Titans Talking Turkey? Larry Page, Tim Cook Reportedly Discussing Patent Issues

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It sounds like the setup to a weird, utterly geeky joke — “So Apple’s CEO calls up Google’s CEO…” — but according to a new report from Reuters, the situation is anything but. Apple CEO Tim Cook and Google CEO Larry Page have recently spent time chatting with each other over the phone, and they plan to continue doing so at least for the time being.

Exactly what the two titans of tech are talking about isn’t totally clear yet, but it’s probably safe to assume that they dispensed with the pleasantries pretty quickly.

No, these supposed conversations were all about patents — how they could they not be, given Apple’s recent legal triumph over Samsung — and Reuters’ sources pointed to the possibility of an arrangement between the respective companies that could help ease some tension:

One possible scenario under consideration could be a truce involving disputes over basic features and functions in Google’s Android mobile software, one source said. But it’s unclear whether Page and Cook are discussing a broad settlement of the various disputes between the two companies – most of which involve the burgeoning mobile computing area – or are focused on a more limited set of issues.

Truce? That’s a far cry from the “thermonuclear” approach that the late Steve Jobs prescribed, but it’s not entirely a shock to see the word bandied about — I’m sure neither company is afraid of pulling the legal trigger should it prove necessary, but words can sometimes settle issues in a way that pure legal might can’t. While it’s good to see these companies on speaking terms though, it’s hard not to imagine what would happen should these talks wind up being less than fruitful.

Consider the situation — Samsung was found to have infringed on a number of Apple’s technical and design patents, and is being asked to cough up $1.05 billion in damages. While it’s true that most of the infringements (whether you think they’re valid or not) are centered on Samsung-specific design choices, that’s not to say that Google is completely in the clear. The company was quick to point out the “most” of the patent claims in question didn’t “relate to the core Android operating system” after the landmark verdict was delivered, but that may not be such a huge issue anyway. As The Verge’s Nilay Patel adroitly points out, it may not be too difficult to design around Apple’s specific implementation of certain patents, and the newest version of Android dodges that rather nicely.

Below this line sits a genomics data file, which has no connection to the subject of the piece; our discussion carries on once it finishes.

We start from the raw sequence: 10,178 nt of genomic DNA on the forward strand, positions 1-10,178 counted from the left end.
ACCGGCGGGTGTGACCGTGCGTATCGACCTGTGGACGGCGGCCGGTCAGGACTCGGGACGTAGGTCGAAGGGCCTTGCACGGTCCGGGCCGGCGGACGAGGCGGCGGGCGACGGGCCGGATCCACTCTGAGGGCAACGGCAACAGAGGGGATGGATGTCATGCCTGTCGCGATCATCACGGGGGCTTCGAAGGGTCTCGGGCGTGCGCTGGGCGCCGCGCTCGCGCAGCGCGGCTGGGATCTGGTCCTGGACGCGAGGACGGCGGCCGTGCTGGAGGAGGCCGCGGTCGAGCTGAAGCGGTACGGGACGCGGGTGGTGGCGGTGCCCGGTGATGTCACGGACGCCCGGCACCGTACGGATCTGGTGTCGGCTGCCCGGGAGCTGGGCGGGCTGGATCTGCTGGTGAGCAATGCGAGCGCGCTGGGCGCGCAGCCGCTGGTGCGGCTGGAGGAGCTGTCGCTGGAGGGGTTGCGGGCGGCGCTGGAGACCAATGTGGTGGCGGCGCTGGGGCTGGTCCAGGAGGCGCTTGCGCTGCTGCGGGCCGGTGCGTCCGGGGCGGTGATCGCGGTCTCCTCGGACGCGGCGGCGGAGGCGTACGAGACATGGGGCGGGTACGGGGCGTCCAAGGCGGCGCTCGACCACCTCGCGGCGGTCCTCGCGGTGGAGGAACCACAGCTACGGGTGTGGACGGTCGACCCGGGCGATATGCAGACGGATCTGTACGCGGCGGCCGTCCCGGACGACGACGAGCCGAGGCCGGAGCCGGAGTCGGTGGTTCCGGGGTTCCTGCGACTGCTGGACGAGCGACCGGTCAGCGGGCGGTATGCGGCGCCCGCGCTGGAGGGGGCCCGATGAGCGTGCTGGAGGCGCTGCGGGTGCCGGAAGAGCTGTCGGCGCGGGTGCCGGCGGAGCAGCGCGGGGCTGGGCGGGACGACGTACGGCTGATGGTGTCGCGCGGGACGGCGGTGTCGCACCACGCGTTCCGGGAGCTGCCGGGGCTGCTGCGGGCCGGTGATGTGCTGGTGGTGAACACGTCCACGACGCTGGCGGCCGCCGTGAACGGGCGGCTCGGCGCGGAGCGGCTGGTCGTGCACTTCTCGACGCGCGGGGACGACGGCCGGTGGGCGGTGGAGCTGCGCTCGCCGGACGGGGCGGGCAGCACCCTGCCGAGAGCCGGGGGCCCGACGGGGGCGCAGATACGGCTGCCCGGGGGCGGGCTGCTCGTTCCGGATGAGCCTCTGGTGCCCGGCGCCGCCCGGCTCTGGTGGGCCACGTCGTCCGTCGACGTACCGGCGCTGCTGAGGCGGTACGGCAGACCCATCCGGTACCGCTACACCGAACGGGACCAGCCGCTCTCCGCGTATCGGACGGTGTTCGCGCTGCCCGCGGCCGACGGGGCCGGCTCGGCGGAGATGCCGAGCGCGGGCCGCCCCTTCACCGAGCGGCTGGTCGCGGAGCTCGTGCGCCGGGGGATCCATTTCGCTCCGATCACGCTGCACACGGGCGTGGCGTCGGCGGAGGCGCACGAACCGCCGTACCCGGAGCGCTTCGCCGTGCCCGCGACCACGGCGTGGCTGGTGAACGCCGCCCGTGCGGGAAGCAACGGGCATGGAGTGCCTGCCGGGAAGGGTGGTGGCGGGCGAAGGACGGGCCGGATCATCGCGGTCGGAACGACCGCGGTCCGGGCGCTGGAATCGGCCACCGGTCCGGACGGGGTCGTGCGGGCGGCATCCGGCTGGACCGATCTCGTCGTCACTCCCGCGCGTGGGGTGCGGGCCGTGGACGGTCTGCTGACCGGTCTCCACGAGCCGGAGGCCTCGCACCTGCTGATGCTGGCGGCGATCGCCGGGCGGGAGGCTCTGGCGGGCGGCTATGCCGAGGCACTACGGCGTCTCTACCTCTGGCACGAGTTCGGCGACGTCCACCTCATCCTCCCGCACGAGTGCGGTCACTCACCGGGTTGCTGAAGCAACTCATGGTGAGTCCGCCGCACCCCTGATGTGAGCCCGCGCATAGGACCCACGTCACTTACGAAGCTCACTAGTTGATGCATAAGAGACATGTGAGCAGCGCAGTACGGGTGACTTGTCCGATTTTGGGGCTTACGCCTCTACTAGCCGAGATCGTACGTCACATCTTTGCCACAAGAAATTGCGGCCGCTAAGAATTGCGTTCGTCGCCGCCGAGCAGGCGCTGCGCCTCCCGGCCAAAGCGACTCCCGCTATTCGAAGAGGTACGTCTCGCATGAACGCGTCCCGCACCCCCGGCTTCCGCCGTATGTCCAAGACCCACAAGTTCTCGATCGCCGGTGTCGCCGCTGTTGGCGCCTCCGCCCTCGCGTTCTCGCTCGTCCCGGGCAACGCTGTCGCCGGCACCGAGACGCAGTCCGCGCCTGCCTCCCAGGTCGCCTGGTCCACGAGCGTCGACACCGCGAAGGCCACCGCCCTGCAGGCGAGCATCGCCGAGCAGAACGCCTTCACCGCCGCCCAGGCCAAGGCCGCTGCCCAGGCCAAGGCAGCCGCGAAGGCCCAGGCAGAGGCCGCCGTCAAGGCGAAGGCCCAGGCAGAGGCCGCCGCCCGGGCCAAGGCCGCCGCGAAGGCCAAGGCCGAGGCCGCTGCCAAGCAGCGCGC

In the wake of the multi-week trial, some wondered whether or not Google would lend its collaborator a helping hand. It wouldn’t be the first time, after all — HTC sued Apple last year for infringement against patents that Google had sold to it just a week prior, and the company stepped into the midst of another copyright infringement debate when Lodsys sued 11 app developers in 2011. If Cook and Page both walk away unsatisfied, it wouldn’t be impossible to imagine Google trying to help out in one way or another.

The precedent is there, but it seems like the sort of option that Google saves as a last resort. In any case, while Apple and Google’s head honchos continue to talk things out, Samsung is also reportedly gearing up for yet another legal battle. I’m not talking about the appeals process or the preliminary injunction hearing — The Korea Times reported earlier this morning that Samsung is planning to sue Apple should it release an LTE-enabled iPhone. Considering the tone of recent leaks and rumors (not to mention that there’s no way Apple would release an LTE iPad and fail to follow up with an LTE iPhone), Samsung should soon get the fight it’s looking for.